Cuomo’s argument, repeated ad nauseam, is that the rich will simply decamp if their taxes go up slightly. New York has suffered population loss under his governorship but there is no evidence it’s the ultrarich fleeing over high taxes. Instead, it’s poorer upstate regions that have lost people, a trend that has been underway for decades, thanks to deindustrialization and globalization hollowing out once vibrant manufacturing cities. There is scant evidence to show millionaire’s taxes have deprived states of revenue or triggered large amounts of capital flight. With so many states now under duress, it’s not as if there are many more welcoming places for the rich to relocate to and park their capital. Strangely enough, Cuomo has argued that the wealthy living in second homes in the Hamptons and the Hudson Valley is evidence that New York should not raise taxes, even though these second homes are within the confines of New York State and new state tax revenue could just as easily be funneled into New York City. Even Michael Bloomberg, one of the wealthiest men who has ever lived, enacted a tax hike after 9/11 to close an enormous gap in the city’s budget.
The blunt truth is that Cuomo, thanks to New York’s absurd campaign finance laws, can accept more than $50,000 from a single donor and his political survival has been dependent, from the very beginning, on the generosity of the ultrawealthy. He has grown especially close to finance and real estate titans, using their cash to spend unprecedented sums of money to swamp primary challengers. Cuomo’s opposition to progressive tax policy, his support for charter schools, and his longstanding alliance with real estate developers and landlords over tenants can all be traced to the advocacy of his prolific donors. But there is something else at play too—Cuomo genuinely believes this stuff. He has demonstrated, over and over, he is a child of the Democratic Party of the 1980s and 1990s, when young upstarts like Bill Clinton and Paul Tsongas made their careers assaulting the New Deal legacy.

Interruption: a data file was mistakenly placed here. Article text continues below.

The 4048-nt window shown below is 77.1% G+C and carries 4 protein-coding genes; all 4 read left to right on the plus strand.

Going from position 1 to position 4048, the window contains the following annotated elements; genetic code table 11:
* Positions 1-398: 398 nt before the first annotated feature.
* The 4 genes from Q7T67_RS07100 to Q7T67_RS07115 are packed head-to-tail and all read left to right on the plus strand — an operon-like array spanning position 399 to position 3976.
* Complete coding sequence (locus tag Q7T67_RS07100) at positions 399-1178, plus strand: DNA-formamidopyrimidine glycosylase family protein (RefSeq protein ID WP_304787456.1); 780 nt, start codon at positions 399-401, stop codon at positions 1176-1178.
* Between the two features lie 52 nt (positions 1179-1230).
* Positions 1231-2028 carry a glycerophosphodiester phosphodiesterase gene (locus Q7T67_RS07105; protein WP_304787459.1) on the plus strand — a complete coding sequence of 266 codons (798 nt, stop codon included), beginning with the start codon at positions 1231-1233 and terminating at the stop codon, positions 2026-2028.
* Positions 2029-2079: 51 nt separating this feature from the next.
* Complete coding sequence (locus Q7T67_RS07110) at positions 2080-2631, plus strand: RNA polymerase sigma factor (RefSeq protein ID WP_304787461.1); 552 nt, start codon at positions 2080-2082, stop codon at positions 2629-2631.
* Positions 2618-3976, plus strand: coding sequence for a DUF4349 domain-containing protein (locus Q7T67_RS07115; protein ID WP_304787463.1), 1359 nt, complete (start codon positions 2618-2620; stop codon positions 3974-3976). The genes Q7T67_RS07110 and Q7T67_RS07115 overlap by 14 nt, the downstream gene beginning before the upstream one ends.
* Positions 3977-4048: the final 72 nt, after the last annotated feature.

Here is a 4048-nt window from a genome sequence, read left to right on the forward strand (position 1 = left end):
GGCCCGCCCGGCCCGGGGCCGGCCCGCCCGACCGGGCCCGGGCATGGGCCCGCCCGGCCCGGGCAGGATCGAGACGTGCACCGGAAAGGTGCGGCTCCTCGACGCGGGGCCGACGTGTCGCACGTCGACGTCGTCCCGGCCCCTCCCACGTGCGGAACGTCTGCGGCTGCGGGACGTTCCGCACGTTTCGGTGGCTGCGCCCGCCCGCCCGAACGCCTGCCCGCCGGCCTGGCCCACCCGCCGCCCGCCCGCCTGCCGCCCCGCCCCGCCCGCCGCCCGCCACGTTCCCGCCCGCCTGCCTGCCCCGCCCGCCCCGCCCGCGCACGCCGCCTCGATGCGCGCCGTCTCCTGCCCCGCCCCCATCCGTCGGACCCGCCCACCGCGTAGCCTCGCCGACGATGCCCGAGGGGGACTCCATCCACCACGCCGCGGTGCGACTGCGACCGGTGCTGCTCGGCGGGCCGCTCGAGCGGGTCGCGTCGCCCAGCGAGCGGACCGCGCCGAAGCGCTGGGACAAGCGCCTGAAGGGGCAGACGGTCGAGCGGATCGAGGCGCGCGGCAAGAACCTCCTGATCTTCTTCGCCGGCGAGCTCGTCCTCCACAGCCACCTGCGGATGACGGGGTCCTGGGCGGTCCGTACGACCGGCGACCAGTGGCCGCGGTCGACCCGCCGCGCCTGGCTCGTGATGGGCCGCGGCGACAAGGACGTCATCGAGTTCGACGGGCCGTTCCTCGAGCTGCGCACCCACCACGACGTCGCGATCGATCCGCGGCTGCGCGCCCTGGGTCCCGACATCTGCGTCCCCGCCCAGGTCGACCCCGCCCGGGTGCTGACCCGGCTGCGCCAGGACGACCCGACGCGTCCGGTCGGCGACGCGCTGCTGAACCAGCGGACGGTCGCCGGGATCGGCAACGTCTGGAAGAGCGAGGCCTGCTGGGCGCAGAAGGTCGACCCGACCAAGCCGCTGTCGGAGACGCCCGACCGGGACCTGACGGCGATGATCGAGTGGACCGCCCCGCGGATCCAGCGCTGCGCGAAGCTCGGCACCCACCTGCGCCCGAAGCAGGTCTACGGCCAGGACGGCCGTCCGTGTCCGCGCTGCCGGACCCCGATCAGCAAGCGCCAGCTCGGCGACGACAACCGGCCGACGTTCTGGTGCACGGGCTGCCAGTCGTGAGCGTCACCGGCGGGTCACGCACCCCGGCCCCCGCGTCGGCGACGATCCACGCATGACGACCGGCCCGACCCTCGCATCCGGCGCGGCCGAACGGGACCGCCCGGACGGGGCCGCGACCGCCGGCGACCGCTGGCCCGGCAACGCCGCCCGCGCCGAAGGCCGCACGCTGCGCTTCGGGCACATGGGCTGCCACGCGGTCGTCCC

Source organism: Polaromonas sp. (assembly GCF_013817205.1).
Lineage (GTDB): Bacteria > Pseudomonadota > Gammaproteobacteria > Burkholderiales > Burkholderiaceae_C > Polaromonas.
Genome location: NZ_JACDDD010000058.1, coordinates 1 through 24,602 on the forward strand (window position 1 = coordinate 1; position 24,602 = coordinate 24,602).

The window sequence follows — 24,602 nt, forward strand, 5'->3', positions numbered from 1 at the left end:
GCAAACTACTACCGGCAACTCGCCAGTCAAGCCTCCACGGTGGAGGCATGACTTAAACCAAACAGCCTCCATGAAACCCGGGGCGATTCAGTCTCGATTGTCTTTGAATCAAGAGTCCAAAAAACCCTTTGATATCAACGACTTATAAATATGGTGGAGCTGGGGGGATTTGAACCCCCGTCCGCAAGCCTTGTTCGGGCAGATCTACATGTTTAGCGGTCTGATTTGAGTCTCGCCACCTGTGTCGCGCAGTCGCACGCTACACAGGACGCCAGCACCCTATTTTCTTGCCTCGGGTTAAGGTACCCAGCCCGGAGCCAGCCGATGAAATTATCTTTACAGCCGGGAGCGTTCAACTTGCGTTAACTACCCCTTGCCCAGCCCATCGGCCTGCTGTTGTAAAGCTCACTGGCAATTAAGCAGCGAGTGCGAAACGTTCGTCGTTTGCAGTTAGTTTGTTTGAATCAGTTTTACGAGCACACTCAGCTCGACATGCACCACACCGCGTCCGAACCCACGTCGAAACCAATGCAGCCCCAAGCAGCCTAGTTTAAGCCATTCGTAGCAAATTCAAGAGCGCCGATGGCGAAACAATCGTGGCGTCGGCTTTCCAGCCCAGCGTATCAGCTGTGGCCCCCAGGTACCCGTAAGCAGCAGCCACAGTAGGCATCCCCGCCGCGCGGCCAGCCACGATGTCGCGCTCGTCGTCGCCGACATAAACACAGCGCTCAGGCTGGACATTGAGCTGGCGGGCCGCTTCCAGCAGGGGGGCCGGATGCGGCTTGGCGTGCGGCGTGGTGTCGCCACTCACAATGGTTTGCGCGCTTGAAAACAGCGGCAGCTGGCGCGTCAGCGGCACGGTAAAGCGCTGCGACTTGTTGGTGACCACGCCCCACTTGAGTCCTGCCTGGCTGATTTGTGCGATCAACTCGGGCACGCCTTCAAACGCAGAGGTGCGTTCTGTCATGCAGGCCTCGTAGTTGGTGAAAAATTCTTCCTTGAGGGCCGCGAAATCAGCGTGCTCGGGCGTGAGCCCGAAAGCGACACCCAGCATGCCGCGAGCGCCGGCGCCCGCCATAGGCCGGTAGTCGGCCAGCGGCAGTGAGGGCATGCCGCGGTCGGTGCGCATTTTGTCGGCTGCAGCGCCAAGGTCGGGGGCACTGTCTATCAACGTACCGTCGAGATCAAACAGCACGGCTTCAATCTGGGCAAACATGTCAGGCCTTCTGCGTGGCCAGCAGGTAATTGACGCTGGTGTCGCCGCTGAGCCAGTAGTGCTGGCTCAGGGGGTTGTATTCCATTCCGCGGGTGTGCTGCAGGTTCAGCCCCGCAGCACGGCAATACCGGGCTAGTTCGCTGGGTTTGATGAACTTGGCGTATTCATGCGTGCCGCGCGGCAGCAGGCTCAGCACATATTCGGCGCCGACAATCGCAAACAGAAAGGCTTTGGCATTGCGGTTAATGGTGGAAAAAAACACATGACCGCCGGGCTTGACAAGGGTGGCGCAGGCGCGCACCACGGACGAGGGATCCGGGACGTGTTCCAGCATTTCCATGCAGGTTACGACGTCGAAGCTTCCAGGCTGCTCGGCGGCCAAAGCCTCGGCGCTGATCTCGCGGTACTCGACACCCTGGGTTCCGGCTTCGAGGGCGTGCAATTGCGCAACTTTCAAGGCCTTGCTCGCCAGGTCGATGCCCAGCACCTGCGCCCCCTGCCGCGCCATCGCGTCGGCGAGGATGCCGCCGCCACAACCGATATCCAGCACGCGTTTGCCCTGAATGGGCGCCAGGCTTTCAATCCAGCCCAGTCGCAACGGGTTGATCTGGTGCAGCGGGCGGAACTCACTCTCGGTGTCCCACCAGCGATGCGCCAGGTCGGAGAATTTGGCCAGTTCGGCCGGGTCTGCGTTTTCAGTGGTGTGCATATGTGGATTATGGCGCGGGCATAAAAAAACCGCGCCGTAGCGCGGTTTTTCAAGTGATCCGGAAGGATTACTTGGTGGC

Phil Murphy, elected as governor of New Jersey in 2017, should belong to the same camp. A former ambassador to Germany under Barack Obama, Murphy was born less than four months before Cuomo in 1957. He spent more than 20 years at Goldman Sachs, amassing considerable personal wealth. Murphy, like Cuomo, came of age in a dark era for progressive politics, when Democrats were encouraged to shun redistributive policy and generous social safety net programs. It was a time when the left and right looked increasingly alike: liberals and conservatives championed violent interventions abroad in the name of democracy while calling for a more unrestrained version of capitalism at home that would grow corporate power at the expense of the working and middle classes. The excesses of the 1980s and 1990s would trigger the crisis of 2008, crippling Americans for a generation. Income inequality, once relatively tame in the postwar period, ballooned radically.